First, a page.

Now in the News: Omnibus Spending Bill Reportedly Omits Assistance For Local News

December 23, 2022

Can Print Editions Survive The Decline Of Advertising At The Boston Globe And Elsewhere?

One of my correspondents urged me to look at the print edition of today’s Boston Globe and count up the ads. I did — and I didn’t even have to use the fingers on two hands. There were two quarter-page ads and two smaller ads in the A section and a full page of auto dealers in the sports section on page C3. And that was it. Monday’s paper was actually a little meatier, and here we are just a few shopping days before Christmas. Tuesday is generally a down day for newspaper advertising, so I expect it will pick up the rest of the week. Still, the ongoing decline is real.

The perennial question is whether the Globe will cut back on print days, as a number of daily papers have across the country. Not necessarily. The Globe charges about $1,400 a year for home delivery of the print edition, and that’s a lot of money. Maybe it’s also enough to keep seven-day print alive. After all, it would be difficult to offer just four, five or six print editions a week without also cutting the price.

At some point, I think it’s likely that most daily papers will have one big weekend print edition with digital-only the rest of the week. But when that will happen is anyone’s guess. As recently as a year ago, about 55% of the Globe’s consumer revenue came from its print edition even though digital subscriptions have long since left print circulation in the dust. Print will last as long as it continues to make sense economically

British Newspaper The Guardian Says It’s Been Hit By Ransomware

British newspaper The Guardian has confirmed its systems have been hit by a “serious IT incident,” which it believes is likely a ransomware attack.

The Guardian, whose media editor was first to report the incident, said that the incident began late on Tuesday and has affected parts of the company’s IT infrastructure. “There has been a serious incident which has affected our IT network and systems in the last 24 hours,” Guardian Media Group chief executive Anna Bateson and editor-in-chief Katharine Viner said in a note to employees: “We believe this to be a ransomware attack but are continuing to consider all possibilities.”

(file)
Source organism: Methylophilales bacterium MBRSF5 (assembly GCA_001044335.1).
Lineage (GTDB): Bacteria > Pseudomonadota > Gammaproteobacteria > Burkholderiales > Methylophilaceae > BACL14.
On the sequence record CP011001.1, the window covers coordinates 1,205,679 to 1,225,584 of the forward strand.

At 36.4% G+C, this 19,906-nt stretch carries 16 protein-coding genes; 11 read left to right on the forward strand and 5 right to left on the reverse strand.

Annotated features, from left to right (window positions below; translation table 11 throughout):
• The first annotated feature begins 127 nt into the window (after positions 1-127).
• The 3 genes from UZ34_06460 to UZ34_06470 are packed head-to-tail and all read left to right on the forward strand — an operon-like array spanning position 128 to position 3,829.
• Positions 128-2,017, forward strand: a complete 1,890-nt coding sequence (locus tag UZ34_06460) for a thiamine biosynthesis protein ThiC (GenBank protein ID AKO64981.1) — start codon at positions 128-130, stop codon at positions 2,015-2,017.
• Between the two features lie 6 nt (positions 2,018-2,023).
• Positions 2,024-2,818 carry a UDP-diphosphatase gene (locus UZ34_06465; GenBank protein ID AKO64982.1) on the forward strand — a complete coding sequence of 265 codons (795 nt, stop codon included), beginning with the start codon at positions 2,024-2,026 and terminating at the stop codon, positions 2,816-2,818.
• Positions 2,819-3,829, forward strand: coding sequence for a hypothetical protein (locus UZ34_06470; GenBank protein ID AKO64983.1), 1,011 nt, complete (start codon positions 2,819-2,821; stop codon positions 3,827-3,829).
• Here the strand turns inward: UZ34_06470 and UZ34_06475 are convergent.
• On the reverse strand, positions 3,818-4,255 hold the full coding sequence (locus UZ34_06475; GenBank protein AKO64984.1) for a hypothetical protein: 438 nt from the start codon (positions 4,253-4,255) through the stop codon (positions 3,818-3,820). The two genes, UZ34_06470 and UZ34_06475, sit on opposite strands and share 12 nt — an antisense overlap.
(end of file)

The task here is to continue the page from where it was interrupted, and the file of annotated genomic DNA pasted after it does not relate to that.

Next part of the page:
As a result, the publisher said it’s experiencing disruption to “behind the scenes” services, and employees have been told to work remotely for the rest of the week. However, the company says that online publishing is largely unaffected, adding that it was “confident” it could still produce Thursday’s print newspaper.

Further details about the attack remain vague, and it’s unclear how The Guardian’s systems were compromised, whether data was stolen or whether it received a ransom demand. Ransomware actors typically exfiltrate then threaten to publish a victim’s personal data unless a ransom demand is paid.

It’s also unclear who is behind the attack, and the incident doesn’t yet appear to have been claimed by any major ransomware group. When reached by email, a spokesperson for The Guardian — who declined to provide their name

— would not answer TechCrunch’s questions.

News organizations have become regular targets for cyberattacks. In September, hackers breached the internal systems of U.S. business publication Fast Company to send offensive push notifications to Apple News users.

The New York Post also confirmed that it was hacked in October. However, the company later claimed that a rogue employee was to blame for the “unauthorized conduct,” but declined to say what evidence the newspaper had to show that the employee was to blame

Kentucky Press Association Receives $12,500 To Develop Curriculum That Teaches The Role Of Media In Democracy

The SNPA Foundation has awarded $12,500 to the Kentucky Press Association to help fund the development of curriculum for schools that helps restore the belief that a strong media presence is essential to our democracy. The goal is to build a generation that understands the value of local journalism, who will stand as advocates today and in the future for their local newspapers.